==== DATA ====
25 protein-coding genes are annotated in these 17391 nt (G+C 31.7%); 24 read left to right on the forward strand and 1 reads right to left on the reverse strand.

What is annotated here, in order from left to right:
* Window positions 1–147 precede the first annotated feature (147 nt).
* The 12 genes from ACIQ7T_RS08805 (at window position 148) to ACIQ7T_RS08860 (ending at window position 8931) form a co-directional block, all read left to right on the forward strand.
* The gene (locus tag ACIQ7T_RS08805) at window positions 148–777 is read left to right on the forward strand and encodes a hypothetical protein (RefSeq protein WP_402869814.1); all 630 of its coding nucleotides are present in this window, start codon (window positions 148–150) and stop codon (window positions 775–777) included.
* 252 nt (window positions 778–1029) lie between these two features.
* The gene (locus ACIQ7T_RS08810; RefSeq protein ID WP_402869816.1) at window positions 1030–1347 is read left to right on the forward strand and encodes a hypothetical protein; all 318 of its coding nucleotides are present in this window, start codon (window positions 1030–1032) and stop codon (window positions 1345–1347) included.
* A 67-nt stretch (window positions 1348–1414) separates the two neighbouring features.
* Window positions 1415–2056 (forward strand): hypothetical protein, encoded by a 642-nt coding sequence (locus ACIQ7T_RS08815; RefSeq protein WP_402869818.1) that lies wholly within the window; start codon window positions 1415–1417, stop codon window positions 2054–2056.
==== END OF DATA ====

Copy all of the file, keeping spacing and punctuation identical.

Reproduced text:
25 protein-coding genes are annotated in these 17391 nt (G+C 31.7%); 24 read left to right on the forward strand and 1 reads right to left on the reverse strand.

What is annotated here, in order from left to right:
* Window positions 1–147 precede the first annotated feature (147 nt).
* The 12 genes from ACIQ7T_RS08805 (at window position 148) to ACIQ7T_RS08860 (ending at window position 8931) form a co-directional block, all read left to right on the forward strand.
* The gene (locus tag ACIQ7T_RS08805) at window positions 148–777 is read left to right on the forward strand and encodes a hypothetical protein (RefSeq protein WP_402869814.1); all 630 of its coding nucleotides are present in this window, start codon (window positions 148–150) and stop codon (window positions 775–777) included.
* 252 nt (window positions 778–1029) lie between these two features.
* The gene (locus ACIQ7T_RS08810; RefSeq protein ID WP_402869816.1) at window positions 1030–1347 is read left to right on the forward strand and encodes a hypothetical protein; all 318 of its coding nucleotides are present in this window, start codon (window positions 1030–1032) and stop codon (window positions 1345–1347) included.
* A 67-nt stretch (window positions 1348–1414) separates the two neighbouring features.
* Window positions 1415–2056 (forward strand): hypothetical protein, encoded by a 642-nt coding sequence (locus ACIQ7T_RS08815; RefSeq protein WP_402869818.1) that lies wholly within the window; start codon window positions 1415–1417, stop codon window positions 2054–2056.